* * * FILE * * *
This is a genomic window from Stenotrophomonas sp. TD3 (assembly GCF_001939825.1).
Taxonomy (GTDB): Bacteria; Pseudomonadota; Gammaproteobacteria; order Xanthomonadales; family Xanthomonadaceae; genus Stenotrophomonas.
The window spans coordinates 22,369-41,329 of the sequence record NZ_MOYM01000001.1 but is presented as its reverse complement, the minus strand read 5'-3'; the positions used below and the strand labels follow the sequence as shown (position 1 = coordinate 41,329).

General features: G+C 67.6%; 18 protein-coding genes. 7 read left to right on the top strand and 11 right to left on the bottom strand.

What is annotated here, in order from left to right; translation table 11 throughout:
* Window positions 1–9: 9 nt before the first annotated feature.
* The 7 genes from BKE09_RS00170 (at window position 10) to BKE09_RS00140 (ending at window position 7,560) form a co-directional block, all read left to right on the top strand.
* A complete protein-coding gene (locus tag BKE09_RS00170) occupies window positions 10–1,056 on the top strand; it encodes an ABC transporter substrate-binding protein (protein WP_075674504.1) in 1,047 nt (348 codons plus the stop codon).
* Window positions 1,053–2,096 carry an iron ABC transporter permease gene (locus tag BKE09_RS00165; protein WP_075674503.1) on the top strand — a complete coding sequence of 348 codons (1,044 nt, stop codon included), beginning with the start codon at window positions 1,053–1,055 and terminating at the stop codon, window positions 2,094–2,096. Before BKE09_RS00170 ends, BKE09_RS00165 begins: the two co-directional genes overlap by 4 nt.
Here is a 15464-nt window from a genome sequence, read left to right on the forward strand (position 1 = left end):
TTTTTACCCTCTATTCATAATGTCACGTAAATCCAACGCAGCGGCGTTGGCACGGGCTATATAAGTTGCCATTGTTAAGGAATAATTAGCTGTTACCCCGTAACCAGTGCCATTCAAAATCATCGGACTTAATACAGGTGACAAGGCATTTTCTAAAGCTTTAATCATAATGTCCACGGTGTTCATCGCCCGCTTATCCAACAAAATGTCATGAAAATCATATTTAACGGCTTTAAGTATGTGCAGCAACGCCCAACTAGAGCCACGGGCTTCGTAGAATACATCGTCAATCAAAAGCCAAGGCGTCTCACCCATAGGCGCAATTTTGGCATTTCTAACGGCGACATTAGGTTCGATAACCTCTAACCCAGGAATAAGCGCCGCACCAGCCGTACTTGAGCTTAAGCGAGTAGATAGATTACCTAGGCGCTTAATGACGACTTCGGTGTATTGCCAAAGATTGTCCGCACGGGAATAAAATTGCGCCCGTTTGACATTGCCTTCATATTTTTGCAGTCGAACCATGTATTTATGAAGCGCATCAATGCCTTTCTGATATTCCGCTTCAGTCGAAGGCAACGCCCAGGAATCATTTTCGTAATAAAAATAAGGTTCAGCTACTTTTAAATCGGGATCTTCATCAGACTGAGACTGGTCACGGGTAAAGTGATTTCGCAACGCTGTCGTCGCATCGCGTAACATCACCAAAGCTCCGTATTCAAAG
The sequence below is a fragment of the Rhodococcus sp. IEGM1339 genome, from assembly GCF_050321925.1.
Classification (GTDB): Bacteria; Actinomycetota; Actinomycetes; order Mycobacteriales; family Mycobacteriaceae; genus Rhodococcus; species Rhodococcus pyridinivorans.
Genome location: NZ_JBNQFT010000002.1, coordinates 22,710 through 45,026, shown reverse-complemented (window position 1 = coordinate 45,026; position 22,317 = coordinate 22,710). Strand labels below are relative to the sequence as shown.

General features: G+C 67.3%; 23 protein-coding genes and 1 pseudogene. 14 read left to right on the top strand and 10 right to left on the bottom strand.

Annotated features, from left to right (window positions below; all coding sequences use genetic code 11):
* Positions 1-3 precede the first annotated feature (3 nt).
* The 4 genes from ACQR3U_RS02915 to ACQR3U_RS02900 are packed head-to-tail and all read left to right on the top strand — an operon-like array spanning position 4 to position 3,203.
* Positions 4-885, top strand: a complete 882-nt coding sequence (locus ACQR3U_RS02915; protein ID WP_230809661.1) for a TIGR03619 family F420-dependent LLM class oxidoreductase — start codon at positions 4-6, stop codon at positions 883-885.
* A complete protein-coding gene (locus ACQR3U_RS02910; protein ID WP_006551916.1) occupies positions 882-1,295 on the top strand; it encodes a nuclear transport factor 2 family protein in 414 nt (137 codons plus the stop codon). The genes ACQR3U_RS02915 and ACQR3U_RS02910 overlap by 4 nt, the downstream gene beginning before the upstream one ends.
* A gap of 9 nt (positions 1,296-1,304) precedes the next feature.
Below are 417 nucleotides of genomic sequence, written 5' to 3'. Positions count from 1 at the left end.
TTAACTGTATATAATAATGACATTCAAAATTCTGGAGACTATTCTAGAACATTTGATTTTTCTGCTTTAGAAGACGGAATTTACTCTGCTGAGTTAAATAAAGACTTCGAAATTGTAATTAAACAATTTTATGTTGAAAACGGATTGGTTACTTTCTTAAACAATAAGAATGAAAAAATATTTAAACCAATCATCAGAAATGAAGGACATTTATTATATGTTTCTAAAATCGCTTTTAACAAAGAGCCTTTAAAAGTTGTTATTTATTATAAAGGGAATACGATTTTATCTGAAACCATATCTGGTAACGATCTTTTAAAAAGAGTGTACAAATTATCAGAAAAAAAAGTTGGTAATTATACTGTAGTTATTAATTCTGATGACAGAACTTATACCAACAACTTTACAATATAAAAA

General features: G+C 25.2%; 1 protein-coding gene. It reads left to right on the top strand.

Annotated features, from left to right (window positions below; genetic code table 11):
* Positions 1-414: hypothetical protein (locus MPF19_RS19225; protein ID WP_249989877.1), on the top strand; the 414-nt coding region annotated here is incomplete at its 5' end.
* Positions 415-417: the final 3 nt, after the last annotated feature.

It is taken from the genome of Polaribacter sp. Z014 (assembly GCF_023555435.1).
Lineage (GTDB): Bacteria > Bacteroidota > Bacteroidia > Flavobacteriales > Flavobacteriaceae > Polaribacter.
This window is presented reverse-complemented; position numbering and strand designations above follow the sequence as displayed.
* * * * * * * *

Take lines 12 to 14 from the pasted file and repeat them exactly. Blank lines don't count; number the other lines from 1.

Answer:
The sequence below is a fragment of the Rhodococcus sp. IEGM1339 genome, from assembly GCF_050321925.1.
Classification (GTDB): Bacteria; Actinomycetota; Actinomycetes; order Mycobacteriales; family Mycobacteriaceae; genus Rhodococcus; species Rhodococcus pyridinivorans.
Genome location: NZ_JBNQFT010000002.1, coordinates 22,710 through 45,026, shown reverse-complemented (window position 1 = coordinate 45,026; position 22,317 = coordinate 22,710). Strand labels below are relative to the sequence as shown.